Five patients had a clinical and serological relapse of pemphigus that required repeat rituximab. Of these, 3 patients required 1 additional cycle and 2 patients required more than 1.

Clinical relapse was associated with serological relapse (anti-DSG levels) in the majority (20/21) of rituximab cycles. One patient showed a serological without clinical relapse and was not retreated with rituximab.

A mean of 13.2 months (10-20 months) lapsed between initial and repeat rituximab. One patient required repeat rituximab at 10 months while the remainder only required repeat rituximab from beyond 15 months.

Table 1 shows the demographics of patients and their medication prior to 1st cycle of rituximab.

Table 1 Demographics of patients
Patient Age Gender Diagnosis Race Medication
1 54 Male PV Indian Prednisolone 20 mg, Colchicine
2* 51 Female PV Indian Prednisolone 60 mg, Azathioprine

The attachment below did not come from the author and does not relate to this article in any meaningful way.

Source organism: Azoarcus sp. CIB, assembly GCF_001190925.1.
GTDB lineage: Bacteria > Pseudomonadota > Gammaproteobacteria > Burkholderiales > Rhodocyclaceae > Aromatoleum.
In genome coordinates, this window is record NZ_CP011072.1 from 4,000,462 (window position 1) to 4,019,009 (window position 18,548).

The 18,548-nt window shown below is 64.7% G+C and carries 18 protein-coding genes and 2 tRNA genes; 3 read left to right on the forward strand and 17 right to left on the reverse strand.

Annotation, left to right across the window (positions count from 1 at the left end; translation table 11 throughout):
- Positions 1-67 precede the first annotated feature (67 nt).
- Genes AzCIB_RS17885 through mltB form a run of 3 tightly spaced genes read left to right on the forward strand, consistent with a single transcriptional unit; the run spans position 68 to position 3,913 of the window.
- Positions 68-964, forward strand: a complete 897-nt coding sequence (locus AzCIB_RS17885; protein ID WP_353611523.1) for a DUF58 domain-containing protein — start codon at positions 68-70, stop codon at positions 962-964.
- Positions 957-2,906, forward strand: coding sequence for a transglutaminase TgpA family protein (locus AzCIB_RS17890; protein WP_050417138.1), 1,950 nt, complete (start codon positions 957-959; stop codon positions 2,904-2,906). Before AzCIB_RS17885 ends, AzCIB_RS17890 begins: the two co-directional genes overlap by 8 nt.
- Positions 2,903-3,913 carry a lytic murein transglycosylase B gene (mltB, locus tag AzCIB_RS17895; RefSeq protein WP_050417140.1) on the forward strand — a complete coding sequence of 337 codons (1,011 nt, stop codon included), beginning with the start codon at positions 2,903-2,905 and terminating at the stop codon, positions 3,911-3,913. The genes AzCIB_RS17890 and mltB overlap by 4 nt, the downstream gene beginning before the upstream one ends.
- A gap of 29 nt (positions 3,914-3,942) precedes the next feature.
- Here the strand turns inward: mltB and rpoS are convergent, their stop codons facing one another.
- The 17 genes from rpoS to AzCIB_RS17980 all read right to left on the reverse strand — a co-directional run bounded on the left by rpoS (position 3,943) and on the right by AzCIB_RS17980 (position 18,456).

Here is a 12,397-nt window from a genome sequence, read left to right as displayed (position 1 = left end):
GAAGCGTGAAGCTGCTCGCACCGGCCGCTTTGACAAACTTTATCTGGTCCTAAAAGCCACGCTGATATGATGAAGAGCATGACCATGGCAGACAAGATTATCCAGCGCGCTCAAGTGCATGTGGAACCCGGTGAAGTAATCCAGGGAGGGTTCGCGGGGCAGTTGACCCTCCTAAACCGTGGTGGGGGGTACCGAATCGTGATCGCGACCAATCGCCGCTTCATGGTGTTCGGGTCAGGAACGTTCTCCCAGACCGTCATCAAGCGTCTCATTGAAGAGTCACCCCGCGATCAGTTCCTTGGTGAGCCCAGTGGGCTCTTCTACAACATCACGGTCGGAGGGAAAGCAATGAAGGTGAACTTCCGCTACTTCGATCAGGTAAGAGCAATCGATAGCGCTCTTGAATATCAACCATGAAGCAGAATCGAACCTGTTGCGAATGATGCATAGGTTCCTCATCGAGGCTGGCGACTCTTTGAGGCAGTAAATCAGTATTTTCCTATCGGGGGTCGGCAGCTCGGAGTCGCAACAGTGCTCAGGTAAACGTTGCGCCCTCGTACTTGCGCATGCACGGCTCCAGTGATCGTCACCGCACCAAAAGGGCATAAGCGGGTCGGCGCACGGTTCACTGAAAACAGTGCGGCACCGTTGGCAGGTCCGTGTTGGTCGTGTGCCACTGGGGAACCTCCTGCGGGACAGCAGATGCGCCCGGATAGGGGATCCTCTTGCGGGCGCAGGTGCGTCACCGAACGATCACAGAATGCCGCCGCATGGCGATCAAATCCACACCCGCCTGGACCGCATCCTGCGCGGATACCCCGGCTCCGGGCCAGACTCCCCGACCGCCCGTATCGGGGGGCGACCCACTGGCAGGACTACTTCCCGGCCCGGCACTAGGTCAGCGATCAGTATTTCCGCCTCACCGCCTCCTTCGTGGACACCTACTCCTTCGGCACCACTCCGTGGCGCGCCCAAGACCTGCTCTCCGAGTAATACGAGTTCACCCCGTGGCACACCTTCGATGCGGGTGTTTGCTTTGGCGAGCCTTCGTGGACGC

3* 63 Female PV Bengali Prednisolone 50 mg
4 72 Male PV Chinese Prednisolone 70 mg
5* 40 Female PV Maldivian Prednisolone 50 mg, Mycophenolate mofetil
6* 52 Female Histo-PV; Sero-PF Burmese Prednisolone 35 mg, Azathioprine
7 74 Female PV Malay Prednisolone 30 mg
8* 70 Female PV Malay Prednisolone 30 mg, Azathioprine
9 58 Female PV Chinese Prednisolone 20 mg
10 48 Female PV Chinese Prednisolone 40 mg, Azathioprine
11 61 Female PF Chinese Prednisolone 60 mg, Azathioprine, Dapsone
12 72 Male PV Chinese Prednisolone 40 mg, Azathioprine
*Patients that required repeat cycles of rituximab
PV: Pemphigus vulgaris, PF: Pemphigus foliaceus

All except 2 patients were able to taper their prednisolone doses over a period of 2 weeks to 3 months post-rituximab. The rapidity and overall duration of taper depended on starting prednisolone dose as well as residual disease activity. The 2 patients that required a long taper of 6 to 8 months had high PDAI prior to rituximab (PDAI 60 and 116).